One thing that always seems to come up when discussing about programming outside of work is the question of what to do when you have a family? Don’t you have responsibilities towards your spouse and children? Don’t they deserve your time? Can you simply lock the door to your home office room and ignore everything that is going on? This question assumed more significance for me when my son was born in the beginning of last year. And so here are some of my observations.
First is that other people’s experiences are rarely useful to deal with the new family situation. They have different circumstances, for example, health-wise, help of other family members, family, etc. They don’t usually tell you everything mostly because they only remember the big events during that time. Also, some of these things have to be experienced before you understand what they actually mean.
For example, when I used to hear about “morning sickness”, I never understood how difficult it is for a pregnant woman. “Morning” sickness lasts the whole day for 6–7 weeks and during that time, a woman cannot even bear the smell of regular food. It is essentially the most difficult part of pregnancy other than the last month or so. But I never knew this, nor would have been able to understand until I saw it for myself. Similarly, I used to laugh at the “sleeps like a baby” jokes. Now, I know it can be one of the most intense times of parenthood.
The thing with pregnancy and parenthood is that while there are several dramatic changes in your personal life, at work, everything else remains the same. You still have deadlines. You still need to deliver to customers. On the personal improvement front, you still have to keep learning, improving your career and keep yourself employed and employable. So increase in pressure and tension on one front is not compensated by any reductions on other ends.
For first-time parents, there is the added pressure of pretty-much complete ignorance of the process which leads to scares every time something is out of the ordinary. The first high fever or dripping nose can be a very scary experience. Also, there is the total lack of empathy by almost everyone else. The parents who already had one or more child a few years back have forgotten everything and wonder what the big deal is. Those who haven’t don’t know any better.
So, my second observation is that having a child actually is a big deal, a huge deal. Everything about your life is going to change upside down. Most of the control that you had over your time, your activities and hobbies, your house arrangements and even your health will be shot. Your life will never be the same again and you will have to rebuild from scratch. If you don’t recognize this, you will try to fit in your old way of working with your new circumstances and it won’t happen. For example, any activity that requires concentration will be extremely difficult when your child is awake and requires your attention.
What is also important to realize that if you are a father, your child needs you as much as he/she needs your mother. You need to spend enough time to help out in looking at the child’s needs (like food, nap time, cloth changes, etc.) as well as spending time giving them a start in learning through reading or participating in their activities. I believe that the more both parents get involved with their children’s activities, the better those children grow mentally. So if you try to fit your old schedule in the new setup, you are not only setting up to fail with those older activities, but also creating a big gap in your current responsibilities.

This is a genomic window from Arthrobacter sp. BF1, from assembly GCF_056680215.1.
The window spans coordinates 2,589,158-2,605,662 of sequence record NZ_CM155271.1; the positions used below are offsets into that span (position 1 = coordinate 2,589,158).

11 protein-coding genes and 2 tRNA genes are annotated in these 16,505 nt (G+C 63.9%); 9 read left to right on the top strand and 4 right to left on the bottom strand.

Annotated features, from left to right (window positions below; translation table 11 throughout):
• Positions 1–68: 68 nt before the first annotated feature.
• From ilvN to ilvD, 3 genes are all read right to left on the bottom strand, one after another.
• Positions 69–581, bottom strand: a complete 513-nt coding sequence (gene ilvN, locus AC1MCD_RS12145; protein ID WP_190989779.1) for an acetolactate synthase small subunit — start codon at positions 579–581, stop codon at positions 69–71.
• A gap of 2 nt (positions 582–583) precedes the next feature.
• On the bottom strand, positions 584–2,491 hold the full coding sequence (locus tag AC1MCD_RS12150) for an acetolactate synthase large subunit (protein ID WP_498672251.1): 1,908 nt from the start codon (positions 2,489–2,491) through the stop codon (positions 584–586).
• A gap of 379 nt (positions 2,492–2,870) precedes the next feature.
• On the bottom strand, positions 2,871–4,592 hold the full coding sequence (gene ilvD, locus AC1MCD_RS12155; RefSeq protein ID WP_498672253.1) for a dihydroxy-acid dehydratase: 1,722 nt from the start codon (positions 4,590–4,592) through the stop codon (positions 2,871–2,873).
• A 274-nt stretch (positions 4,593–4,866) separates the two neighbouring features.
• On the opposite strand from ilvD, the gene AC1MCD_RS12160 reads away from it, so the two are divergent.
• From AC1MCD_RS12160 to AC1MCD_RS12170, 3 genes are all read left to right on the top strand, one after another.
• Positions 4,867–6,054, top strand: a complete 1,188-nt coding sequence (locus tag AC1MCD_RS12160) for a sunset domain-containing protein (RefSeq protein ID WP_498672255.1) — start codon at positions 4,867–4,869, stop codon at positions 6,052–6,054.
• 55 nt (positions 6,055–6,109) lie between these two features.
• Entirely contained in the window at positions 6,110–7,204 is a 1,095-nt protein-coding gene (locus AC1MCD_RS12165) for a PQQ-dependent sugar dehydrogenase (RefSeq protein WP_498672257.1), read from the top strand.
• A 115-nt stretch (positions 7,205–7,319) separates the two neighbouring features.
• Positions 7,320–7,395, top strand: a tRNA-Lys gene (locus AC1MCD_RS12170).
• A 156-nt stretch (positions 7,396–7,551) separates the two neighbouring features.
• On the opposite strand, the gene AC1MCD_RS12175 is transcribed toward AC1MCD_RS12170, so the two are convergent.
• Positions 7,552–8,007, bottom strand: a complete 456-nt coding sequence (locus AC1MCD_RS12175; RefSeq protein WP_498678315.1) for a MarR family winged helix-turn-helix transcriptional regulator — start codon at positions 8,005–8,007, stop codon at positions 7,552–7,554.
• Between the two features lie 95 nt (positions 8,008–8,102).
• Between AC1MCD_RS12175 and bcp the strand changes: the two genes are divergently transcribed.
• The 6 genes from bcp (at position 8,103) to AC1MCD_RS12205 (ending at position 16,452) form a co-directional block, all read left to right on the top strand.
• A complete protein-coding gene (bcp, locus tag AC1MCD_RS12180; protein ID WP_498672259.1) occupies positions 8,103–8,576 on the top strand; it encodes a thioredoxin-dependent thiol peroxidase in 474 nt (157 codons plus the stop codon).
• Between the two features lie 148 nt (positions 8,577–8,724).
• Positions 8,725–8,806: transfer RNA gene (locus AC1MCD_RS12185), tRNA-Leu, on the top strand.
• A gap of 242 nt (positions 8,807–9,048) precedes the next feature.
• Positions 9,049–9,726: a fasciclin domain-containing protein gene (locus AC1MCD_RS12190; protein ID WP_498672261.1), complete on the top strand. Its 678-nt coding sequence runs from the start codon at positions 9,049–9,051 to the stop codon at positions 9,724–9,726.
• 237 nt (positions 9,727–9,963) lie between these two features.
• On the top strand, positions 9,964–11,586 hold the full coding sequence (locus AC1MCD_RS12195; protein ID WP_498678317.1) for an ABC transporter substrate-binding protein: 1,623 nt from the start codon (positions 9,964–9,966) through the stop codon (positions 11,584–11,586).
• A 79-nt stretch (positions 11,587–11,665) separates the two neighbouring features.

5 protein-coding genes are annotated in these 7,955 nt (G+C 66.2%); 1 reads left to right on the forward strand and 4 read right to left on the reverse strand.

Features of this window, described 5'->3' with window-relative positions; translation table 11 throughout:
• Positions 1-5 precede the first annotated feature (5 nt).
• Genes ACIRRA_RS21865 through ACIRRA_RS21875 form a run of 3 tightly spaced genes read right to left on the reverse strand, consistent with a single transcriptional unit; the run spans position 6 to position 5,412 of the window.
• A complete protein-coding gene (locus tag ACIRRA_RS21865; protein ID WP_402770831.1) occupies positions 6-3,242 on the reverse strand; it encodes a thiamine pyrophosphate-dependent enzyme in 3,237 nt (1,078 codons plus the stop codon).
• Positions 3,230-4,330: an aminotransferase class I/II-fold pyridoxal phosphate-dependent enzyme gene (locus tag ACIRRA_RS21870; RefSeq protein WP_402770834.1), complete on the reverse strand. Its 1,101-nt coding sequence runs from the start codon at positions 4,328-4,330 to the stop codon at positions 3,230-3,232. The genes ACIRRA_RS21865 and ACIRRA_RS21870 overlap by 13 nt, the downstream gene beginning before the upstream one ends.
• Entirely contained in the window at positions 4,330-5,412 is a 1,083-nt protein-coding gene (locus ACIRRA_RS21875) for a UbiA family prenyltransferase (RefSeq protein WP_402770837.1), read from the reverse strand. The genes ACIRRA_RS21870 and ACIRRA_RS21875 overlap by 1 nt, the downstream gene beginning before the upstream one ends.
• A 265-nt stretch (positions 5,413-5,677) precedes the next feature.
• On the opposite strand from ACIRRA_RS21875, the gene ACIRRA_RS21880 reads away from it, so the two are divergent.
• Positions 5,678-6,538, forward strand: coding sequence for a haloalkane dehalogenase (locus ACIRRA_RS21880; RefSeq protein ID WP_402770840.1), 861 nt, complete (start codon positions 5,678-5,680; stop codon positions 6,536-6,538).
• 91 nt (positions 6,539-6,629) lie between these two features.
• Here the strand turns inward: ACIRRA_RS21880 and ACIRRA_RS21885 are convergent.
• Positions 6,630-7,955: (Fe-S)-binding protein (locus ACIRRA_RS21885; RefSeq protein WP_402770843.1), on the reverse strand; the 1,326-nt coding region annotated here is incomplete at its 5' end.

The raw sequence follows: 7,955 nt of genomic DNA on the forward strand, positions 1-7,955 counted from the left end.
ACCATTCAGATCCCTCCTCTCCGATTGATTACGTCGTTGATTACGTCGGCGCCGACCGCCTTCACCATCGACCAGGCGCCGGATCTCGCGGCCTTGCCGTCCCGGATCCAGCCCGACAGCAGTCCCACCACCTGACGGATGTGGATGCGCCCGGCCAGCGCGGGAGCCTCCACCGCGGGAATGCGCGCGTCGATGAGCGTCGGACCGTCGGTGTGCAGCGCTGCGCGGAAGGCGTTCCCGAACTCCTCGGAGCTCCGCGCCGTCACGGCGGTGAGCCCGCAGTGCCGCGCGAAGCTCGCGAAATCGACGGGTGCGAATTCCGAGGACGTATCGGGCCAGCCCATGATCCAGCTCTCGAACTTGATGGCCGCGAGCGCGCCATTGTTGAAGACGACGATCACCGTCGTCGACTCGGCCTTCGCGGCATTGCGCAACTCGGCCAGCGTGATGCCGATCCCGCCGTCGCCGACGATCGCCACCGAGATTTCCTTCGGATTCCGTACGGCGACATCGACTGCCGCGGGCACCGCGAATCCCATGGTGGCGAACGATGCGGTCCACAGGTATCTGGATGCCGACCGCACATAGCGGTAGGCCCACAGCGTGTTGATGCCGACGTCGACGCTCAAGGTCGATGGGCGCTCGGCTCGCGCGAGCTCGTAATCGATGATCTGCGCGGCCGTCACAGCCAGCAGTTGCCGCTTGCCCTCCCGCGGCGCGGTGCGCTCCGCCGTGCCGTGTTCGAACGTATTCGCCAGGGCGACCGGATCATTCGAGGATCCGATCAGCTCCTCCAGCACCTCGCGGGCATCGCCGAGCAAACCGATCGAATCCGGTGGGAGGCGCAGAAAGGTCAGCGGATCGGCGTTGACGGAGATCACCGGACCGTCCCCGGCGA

Third, not spending time on new responsibilities creates added pressure on your spouse to take care of whatever she was doing before as well as the child stuff. Not only is it unfair, it is unsustainable in the long run. Setting up a division of work (with some shuffling), allowing for some free time for each person and sometimes doing more than what you are asked is much better in the long run, and creates a much better environment.
Four, you are going to be extremely tired. Part of it is actual physical work. Taking care of a child means feeding them, moving around with them so that they don’t get into trouble and other activities where you have to walk, stretch, sit down, stand up and so on. But it can also be mental tension when something wrong happens, or just the constant worry that something could happen like your child climbing and falling down. At the end of the day, you will feel more tired than you have ever felt in the days before you had your child. Knowing why can help you deal with it.
Five, what all this means is that you have to work out what you can do with these time and activity constraints. You need to be more efficient at using your available time. You have to get rid of time-consuming activities (watching TV, web surfing, etc.) and do things to improve your strength (more sleep, more exercise, better diet). Try to avoid things that create additional pressure. Your best friends during this time are friends who have children of similar age as yours, because they are going through the same things and you will get better advice, or at least, know some things are normal.
Last, acknowledging the pressures and tension is not a knock on a great parenting experience. I sometimes think a lot of people feel that saying parenting is tough means that they are dissing their children. Not at all. Some things can be both extremely rewarding, but also tiring and stressful. You already know this from launching your application. The deadlines can be hectic, but the design and programming can be rewarding and once you see customers use it in production, everything is worth it. Part of what makes parenting so wonderful after the fact is the large time investment you have put in and the output (children who make you happy).